The Urdu/Hindi word Kohinoor is similar to the Irish-Gaelic word Cnoc an óir. Cnoc means hill, óir or ór means gold or light. Kohinoor means mountain of light.
C煤pla bliain 贸 shin (is m枚 na c煤pla bliain 茅 anois, dar n贸igh) th谩inigh m茅 ar teach t谩irne indiach i M眉nster sa Ghearm谩in. S茅 an t-ainm a bh铆 ar n谩: "Kohinoor". Sin 茅 "Berg des Lichtes" as Ghearm谩nach. T谩 m茅 a cheapadh gur "Cnoc an 贸r" 茅 sin as Ghaeilge! T谩 an-chos煤lacht idir na dh谩 teangacha anseo.
A few years ago (it's more than a few years ago now, actually) I came across an Indian restaurant in M眉nster in Germany called: "Kohinoor". The owner had translated it as "Berg des Lichtes" in German ("The mountain of light"). This would be "Cnoc an 贸r" in Irish, which I found to be very similar to the original in Urdu.
The Urdu word Kohinoor means "mountain of light", in Irish "cnoc an 贸r." Both sound very similar to one another, and the meaning of "cnoc an 贸r" is very similar to "mountain of light," Kohinoor. "贸r" normally means gold in Irish, but it may also indicate brightness or light? I felt the pronunciation would be very similar too. It's the "noor" part that means "light", not the "oor". It's an Arabic word. "Kohi-i-noor" is the whole thing. Latin : aurum = Gold, aurora = light of the morning Italian: oro = gold French: or = gold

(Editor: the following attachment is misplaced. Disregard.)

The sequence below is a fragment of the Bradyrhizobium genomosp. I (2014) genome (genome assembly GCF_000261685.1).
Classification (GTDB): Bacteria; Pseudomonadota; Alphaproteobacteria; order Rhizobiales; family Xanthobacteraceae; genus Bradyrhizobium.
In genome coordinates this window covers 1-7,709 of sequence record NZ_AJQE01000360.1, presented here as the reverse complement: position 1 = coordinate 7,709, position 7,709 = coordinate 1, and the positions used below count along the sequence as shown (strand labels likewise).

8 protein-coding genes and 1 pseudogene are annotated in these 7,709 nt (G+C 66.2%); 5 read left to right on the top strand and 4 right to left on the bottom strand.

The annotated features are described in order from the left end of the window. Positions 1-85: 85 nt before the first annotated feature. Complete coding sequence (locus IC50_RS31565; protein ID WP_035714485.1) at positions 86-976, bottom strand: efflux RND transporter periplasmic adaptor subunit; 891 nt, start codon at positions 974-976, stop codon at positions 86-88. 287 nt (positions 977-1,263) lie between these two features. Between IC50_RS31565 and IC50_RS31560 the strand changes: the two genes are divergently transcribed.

There is a place in Ireland called Knockanore in County Waterford. The name Knockanore is derived from the Irish Cnoc an Fh贸mhair, or Cnoc an 贸ir, which translates as "The Hill of Autumn/Gold". There is another place in Co. Galway, Ireland called Cnoc An 贸ir.
There are two words: Persian kooh = mountain, and Arabic noor = light. The two words are in Persian combined by the particle 'e' to 'kooh e noor' = mountain of light. There is another very famous diamond, the Darya ye Noor = sea of light (e > ye after vowel); darya is Persian. Both of the names are of Persian origin. Noor is also well known in personal names, e.g. Noor ed Din = light of the religion.
The Kohinoor diamond is one the most famous diamonds in the world. It comes from India and is currently part of the British crown jewels.
Platts dictionary of Urdu, classical Hindi and English, published 1884, accessible online.
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